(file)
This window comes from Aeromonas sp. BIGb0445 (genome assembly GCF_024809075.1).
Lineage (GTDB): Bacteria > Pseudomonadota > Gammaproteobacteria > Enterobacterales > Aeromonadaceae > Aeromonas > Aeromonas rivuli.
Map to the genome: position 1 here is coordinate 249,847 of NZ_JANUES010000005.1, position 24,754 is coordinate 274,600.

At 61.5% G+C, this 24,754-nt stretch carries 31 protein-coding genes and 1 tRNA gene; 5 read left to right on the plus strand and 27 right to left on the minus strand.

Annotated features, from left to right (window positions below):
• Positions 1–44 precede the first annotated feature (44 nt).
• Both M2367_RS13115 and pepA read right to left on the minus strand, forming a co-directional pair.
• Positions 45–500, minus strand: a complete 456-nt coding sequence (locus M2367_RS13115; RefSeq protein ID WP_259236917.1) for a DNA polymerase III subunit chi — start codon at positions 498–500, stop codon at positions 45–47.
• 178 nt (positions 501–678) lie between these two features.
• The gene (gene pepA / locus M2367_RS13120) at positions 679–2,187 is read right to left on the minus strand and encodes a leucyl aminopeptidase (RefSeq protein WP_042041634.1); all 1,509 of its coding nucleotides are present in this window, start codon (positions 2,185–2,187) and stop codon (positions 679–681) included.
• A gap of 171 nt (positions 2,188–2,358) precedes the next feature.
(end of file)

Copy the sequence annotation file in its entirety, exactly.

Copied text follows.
This window comes from Aeromonas sp. BIGb0445 (genome assembly GCF_024809075.1).
Lineage (GTDB): Bacteria > Pseudomonadota > Gammaproteobacteria > Enterobacterales > Aeromonadaceae > Aeromonas > Aeromonas rivuli.
Map to the genome: position 1 here is coordinate 249,847 of NZ_JANUES010000005.1, position 24,754 is coordinate 274,600.

At 61.5% G+C, this 24,754-nt stretch carries 31 protein-coding genes and 1 tRNA gene; 5 read left to right on the plus strand and 27 right to left on the minus strand.

Annotated features, from left to right (window positions below):
• Positions 1–44 precede the first annotated feature (44 nt).
• Both M2367_RS13115 and pepA read right to left on the minus strand, forming a co-directional pair.
• Positions 45–500, minus strand: a complete 456-nt coding sequence (locus M2367_RS13115; RefSeq protein ID WP_259236917.1) for a DNA polymerase III subunit chi — start codon at positions 498–500, stop codon at positions 45–47.
• 178 nt (positions 501–678) lie between these two features.
• The gene (gene pepA / locus M2367_RS13120) at positions 679–2,187 is read right to left on the minus strand and encodes a leucyl aminopeptidase (RefSeq protein WP_042041634.1); all 1,509 of its coding nucleotides are present in this window, start codon (positions 2,185–2,187) and stop codon (positions 679–681) included.
• A gap of 171 nt (positions 2,188–2,358) precedes the next feature.